Don’t ask me why, but last night I ended up staying up until 3.30am last night … reading blogs!!! That’s one reason I don’t have a sleep in the afternoons when I’m tired (especially on early shifts), as I can’t usually sleep in the evening, and I was just plain wide awake after 11pm. It’s strange too, that once I’d made the decision to wipe out all the unread feeds and start from scratch, that it felt like a burden had been taken off my shoulders … and I felt more relaxed and in the mood to tackle ‘a few’, which ended up being a few hundred!! I actually read through just over 650 unread feeds last night/this morning and pretty stunned I managed it. I’m left with just 89 left to go today (I’m not going into the archives), and it feels pretty darned good! That also means no stitching was done last night … oops …
“How many pieces have you stitched? Out of these, how many have been for you? How many have had specialty stitches or other techniques besides cross stitch?”
According to my photo albums I’ve done about 142 pieces in total (finished ones, that is – and I might have missed a few earlier ones). Of these 89 have been either for me, or have yet to be allocated a recipient, and 53 have been gifts for others and already given away. Out of these about 70 have been pure XS, and the rest have included specialty stitches or are specific techniques such as stumpwork (4), canvaswork (8), silk ribbon embroidery (2), hardanger (6), blackwork (3), and almost entirely beaded (7).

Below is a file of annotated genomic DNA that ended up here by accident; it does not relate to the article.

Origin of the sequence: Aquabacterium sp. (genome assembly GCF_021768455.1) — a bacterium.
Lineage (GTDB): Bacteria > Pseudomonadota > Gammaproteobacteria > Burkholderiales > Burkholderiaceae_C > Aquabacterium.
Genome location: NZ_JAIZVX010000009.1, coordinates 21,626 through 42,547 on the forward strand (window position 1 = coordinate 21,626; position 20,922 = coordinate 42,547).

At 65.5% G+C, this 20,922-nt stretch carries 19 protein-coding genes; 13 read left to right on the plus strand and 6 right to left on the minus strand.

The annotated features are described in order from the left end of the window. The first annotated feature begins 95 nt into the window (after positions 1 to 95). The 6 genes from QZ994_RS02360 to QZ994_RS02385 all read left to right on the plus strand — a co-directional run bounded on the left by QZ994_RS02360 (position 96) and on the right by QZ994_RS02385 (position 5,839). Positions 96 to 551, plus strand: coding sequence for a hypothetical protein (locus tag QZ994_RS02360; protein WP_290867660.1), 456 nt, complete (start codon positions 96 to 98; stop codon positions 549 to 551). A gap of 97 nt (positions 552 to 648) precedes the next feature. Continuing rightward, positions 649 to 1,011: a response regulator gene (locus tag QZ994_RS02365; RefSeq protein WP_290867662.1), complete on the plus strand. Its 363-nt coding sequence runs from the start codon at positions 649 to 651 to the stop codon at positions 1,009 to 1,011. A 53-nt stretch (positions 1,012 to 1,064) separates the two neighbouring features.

“When you find yourself making a lot of mistakes in various stitching projects do you find it better to muddle your way through or do you take a brief break from stitching? If you do take a break, how long do you take?”
That depends on how bad the errors are – if it’s something quick to fix, I’ll usually do it straightaway … if I keep doing it on the same piece time after time I’ll put it away for the rest of that day and come back to it the next day … if I’m still having a difficult time with it, and there’s no deadline, it gets thrown in a corner never to see light of day again. And that’s one great way UFO’s are born! haha. Actually my Waiting for Ships was one of those great examples … I’d frog-stitched the metallics on the tail a few times when I finally threw it in the corner and had a hissy fit with it … picked it up about 3-4 months alter, and fixed it in 10 minutes, then finished it off without any further mishaps 🙂 I have to admit, I’ve never taken an entire break from stitching for longer than a month, and always have oodles of projects on the go (also thanks to those dreaded UFO’s).
And for those of you who are curry hounds, I’ll share my new recipe with you from the weekend (and it’s not really hot, unlike normal vindaloos):
1kg (2lb) chuck, blade or skirt steak (I used blade)
2 tablespoons ghee or oil
3 onions, sliced (but I ended up thinking it was too much, and halved it)
1/2 teaspoon ground cumin
1 tablespoon ground coriander
1/2 teaspoon ground cardamom
1 teaspoon ground fenugreek
1 teaspoon chilli powder
1 teaspoon ground turmeric
1 teaspoon mustard powder
1 cinnamon stick
3 teaspoons grated fresh ginger
3 cloves garlic, crushed
1/3 cup (80ml/2 3/4 fl oz) brown vinegar
1/2 cup (125ml/4 fl oz) beef stock
1 teaspoon sugar
1) Cut the steak into bite-sized cubes. Heat the ghee or oil in a large pan and brown the meat in two batches. Transfer to a plate.
2) Add the onion to the pan; cook over medium heat for 5 minutes, or until very soft and lightly golden. Add the spices, ginger and garlic and cook, stirring, for 1 more minute. Return the meat to the pan and stir until well coated in the spices.
3) Add the vinegar, stock, sugar, and season with salt and pepper to taste. Bring just to the boil, reduce the heat to low and simmer, covered, for about 1 1/2 hours, or until the meat is very tender. Discard the cinnamon stick. Serve with plain or basmati rice. Garnish with a little finely grated fresh ginger.